It's 2015. Three people walk into a conference room:
- CEO: OF the fastest growing tech company in Chicago.
- Me, who we'll refer to as "Todd": SVP of Sales for said company, pre-Transparency Sale.
- Future Todd: from today, post-Transparency Sale
CEO: “Todd, the sales org should have a portion of their compensation tied to the first-year success (first year renewal) of the clients they sell.”
Todd: “Wellllllll, I’m not sure I agree. If the sales organization is focused on everything, they’re focused on nothing.
"We need systems in place to ensure we’re doing good deals, but at the end of the day, I want sellers controlling the controllables - not worrying about the implementation and how the client success team takes the baton, too.
"Implementation & Client Success doesn’t need another supervisor - the sales rep.
"We need to trust our processes, our reps, and the clients themselves, to ensure solution fit.”
Future Todd: "Wrong answer, Me.
"CEO, you're right. Me, you're thinking about this wrong. I agree that having sales stick their nose into assisting in implementation management, or micro-managing client-success / account management through the renewal is a bad idea. However...
"The answer is transparency.
"The answer is in setting proper expectations starting with the first conversation.
"The answer is in qualifying OUT opportunities early in the sales process, and not penalizing a rep with a pipeline that’s not “3x of their target” or whatever bs we used to tell reps is 'ideal', and instead work with them to get to target with a pipeline full of deals that are great fits.
"I would rather have a rep with an empty pipeline than have a rep who shows me their pipeline load is 3x their quota (i.e., old-school sales leadership theory) - full of deals likely not worth winning."
Here's something that happened to us this week that made me realize how wrong the old Todd was...
We're on a family road-trip vacation right now. We should be in an AirBnB, but instead we’re in a hotel.
Here's what happened.
A few weeks ago, my kids looked on as we scrolled through potential places to stay.
My kids fell in love with a place on AirBnB. It had a giant screen TV. It had a pinball machine. It was recently renovated - new kitchen, new flooring.
My son exclaimed, "Imagine us playing Minecraft on that TV!"
I showed my wife. Her criteria for an AirBnB is, if we're going to do that instead of a hotel, she wanted it to be a house, and that we would have the whole home. We've done this a few times, and we like the home-away-from-home feeling and privacy.
Great match. Whole-home, pinball machine, big TV. We booked it.
The road trip was just under ten hours. We arrived at the property in the evening a bit weary, pulled into the driveway, and were immediately hit with the feeling that this wasn't what we saw online.
It wasn't a house. It was a two flat, where we were downstairs. Upon walking in, there was a stairway where the top of the stairs had a large slab of plywood blocking the top of the stairs. There were people upstairs. With kids. Loud kids. And they were cooking dinner, which smelled absolutely foul.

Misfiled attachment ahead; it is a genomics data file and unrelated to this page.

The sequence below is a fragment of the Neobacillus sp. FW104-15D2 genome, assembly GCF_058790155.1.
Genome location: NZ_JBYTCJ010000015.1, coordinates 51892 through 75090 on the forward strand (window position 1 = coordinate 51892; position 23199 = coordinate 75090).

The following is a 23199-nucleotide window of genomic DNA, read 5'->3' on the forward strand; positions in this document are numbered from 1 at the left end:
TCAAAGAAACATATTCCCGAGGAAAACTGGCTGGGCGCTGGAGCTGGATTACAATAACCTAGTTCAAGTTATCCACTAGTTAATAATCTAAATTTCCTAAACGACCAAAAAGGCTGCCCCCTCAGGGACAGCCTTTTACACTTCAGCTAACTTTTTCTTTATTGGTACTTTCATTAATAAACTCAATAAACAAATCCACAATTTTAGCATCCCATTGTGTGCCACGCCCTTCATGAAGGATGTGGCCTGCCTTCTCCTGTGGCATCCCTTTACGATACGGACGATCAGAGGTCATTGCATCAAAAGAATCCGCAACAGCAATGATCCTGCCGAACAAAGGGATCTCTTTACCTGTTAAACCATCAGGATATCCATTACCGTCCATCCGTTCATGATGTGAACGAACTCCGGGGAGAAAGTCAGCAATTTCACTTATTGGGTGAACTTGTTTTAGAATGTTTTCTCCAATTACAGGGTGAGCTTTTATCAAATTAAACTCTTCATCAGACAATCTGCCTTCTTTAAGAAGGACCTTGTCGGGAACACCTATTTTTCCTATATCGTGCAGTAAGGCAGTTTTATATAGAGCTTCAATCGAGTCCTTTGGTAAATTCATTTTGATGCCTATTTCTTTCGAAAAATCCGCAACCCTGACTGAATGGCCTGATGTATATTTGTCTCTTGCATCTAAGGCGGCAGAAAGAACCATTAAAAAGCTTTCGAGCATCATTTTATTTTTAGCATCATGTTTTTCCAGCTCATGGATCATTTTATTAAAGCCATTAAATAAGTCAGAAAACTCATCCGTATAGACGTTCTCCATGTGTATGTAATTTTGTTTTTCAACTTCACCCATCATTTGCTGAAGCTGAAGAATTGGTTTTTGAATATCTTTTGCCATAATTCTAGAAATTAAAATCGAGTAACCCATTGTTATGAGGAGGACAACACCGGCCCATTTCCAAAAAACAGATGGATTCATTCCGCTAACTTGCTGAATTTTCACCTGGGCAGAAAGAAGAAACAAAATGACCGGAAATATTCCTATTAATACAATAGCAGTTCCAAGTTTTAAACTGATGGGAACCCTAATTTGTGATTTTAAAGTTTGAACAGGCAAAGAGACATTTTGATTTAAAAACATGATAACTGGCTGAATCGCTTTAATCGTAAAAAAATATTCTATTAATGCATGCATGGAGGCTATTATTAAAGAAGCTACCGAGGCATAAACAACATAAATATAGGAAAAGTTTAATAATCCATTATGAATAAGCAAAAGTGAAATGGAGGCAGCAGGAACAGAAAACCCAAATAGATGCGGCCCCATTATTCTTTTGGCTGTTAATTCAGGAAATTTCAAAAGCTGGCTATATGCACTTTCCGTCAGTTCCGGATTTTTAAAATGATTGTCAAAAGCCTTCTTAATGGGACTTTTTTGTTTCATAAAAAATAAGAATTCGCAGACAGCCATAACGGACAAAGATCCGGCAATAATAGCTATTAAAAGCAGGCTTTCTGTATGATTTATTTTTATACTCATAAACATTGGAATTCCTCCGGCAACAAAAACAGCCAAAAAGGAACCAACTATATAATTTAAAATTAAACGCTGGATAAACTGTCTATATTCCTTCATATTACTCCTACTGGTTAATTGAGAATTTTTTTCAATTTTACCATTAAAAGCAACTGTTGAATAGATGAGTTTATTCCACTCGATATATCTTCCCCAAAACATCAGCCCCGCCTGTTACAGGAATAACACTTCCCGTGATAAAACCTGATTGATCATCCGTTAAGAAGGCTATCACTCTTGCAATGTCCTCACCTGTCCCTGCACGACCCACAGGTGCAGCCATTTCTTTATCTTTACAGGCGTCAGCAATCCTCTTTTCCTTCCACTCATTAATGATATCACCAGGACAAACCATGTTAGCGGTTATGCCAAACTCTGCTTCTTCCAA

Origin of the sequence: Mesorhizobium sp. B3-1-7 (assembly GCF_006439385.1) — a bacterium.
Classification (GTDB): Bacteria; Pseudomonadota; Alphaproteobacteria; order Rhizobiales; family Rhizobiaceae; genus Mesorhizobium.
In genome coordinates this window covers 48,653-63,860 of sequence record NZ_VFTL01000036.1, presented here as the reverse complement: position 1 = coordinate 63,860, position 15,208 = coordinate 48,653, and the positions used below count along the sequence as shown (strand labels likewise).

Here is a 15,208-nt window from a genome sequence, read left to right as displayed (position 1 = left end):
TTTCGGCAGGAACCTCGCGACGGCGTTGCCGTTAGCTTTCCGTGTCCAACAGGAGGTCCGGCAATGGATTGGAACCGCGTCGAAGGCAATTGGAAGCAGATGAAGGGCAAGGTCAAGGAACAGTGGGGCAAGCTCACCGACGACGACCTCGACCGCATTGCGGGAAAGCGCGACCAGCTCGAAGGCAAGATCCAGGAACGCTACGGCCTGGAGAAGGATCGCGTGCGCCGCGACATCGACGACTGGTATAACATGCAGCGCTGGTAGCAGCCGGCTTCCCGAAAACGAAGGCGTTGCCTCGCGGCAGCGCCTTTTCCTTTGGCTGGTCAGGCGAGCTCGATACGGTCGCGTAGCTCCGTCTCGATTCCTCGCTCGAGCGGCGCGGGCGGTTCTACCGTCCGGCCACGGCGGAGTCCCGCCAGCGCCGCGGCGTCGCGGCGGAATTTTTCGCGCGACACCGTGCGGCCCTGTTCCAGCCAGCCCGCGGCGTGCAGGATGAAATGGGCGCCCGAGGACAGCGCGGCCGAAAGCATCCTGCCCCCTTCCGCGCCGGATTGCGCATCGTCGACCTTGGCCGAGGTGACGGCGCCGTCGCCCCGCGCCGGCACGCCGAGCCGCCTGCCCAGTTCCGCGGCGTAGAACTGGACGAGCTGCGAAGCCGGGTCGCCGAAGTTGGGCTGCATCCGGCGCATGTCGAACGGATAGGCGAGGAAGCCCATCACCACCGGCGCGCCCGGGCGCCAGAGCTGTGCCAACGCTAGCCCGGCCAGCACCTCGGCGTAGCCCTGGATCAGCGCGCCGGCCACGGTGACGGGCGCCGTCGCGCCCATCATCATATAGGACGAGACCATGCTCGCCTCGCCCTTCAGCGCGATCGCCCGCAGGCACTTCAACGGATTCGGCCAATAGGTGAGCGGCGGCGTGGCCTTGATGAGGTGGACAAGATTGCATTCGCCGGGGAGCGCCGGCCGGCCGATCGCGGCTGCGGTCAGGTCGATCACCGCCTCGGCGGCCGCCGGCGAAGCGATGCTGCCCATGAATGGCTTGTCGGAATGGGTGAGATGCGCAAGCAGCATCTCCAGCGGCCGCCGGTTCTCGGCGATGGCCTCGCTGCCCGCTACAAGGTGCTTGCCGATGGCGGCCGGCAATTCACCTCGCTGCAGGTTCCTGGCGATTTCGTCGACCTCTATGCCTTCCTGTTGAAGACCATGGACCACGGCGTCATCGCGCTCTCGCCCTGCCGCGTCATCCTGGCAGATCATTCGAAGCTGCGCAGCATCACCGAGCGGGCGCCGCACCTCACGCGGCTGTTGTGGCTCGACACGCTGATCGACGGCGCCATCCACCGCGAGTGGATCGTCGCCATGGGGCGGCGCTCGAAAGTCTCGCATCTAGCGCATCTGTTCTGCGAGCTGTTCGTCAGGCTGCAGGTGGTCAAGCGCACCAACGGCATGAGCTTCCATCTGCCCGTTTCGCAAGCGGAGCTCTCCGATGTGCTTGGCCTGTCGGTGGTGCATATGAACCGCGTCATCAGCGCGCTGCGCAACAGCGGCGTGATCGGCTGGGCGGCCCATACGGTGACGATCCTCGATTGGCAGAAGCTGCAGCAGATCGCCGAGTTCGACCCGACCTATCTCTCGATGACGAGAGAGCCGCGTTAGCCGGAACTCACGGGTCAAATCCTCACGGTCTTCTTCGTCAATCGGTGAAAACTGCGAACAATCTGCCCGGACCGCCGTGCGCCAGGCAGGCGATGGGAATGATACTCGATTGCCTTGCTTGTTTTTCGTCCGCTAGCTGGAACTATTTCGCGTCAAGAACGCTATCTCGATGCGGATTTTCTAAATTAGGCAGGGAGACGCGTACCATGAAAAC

A bit distraught, my 7-year-old son ran to the pinball machine in anticipation that it would outweigh the weirdness of the property.
"Daddy, can you turn it on?" he asked as he stood in anticipation.
I figured out how to turn it on...and quickly realized this thing was 'out of order'. The digital screen said, "Call a technician."
My daughter then asked me to connect our Nintendo Switch to the giant TV. I unpacked it, made the connections, and turned on the TV. The inputs wouldn't work - they were somehow pixellated and scrambled.
Now, both kids were really upset, and my wife was exasperated by the smell and the screaming just up the stairs and on the other side of the plywood.
I texted the property owner as my kids literally stood by their suitcases upset, and my wife was already on my laptop looking for other options. My son typically just rolls-with-it. Not this time. He stood upset, and wouldn't put his stuff down. He was leaving.
We wanted out.
AirBnB got the sale. The property owner got the sale. But expectations were set incorrectly.
The owner called. He apologized for the pinball machine, told me the TV was quite old, and said he'd call the neighbors above to tell them to keep it down. But we weren't going to stay there. Period.
Is it the our fault that expectations were set incorrectly? I think not.
Is it the client's fault when expectations are set incorrectly? I think not.
I know not.
Especially when the client experience goes awry the minute the client steps into the solution, that’s on sales...nobody else.
When expectations are set correctly pre-sale, including the "here's what could go wrong" and "here's what you might not like", your sales cycles speed up, your win rates go up because you're (a) working on the opportunities which should be a good fit, and (b) you're qualifying out the opportunities quickly which aren't a good fit, and you get a lot more rope post sale when something doesn't match / inevitably goes wrong.
That's on the seller.
Embrace transparency. Align compensation to it - and you'll end up with reps working the deals that make for clients who want to buy quickly, stay, buy more and tell their friends.
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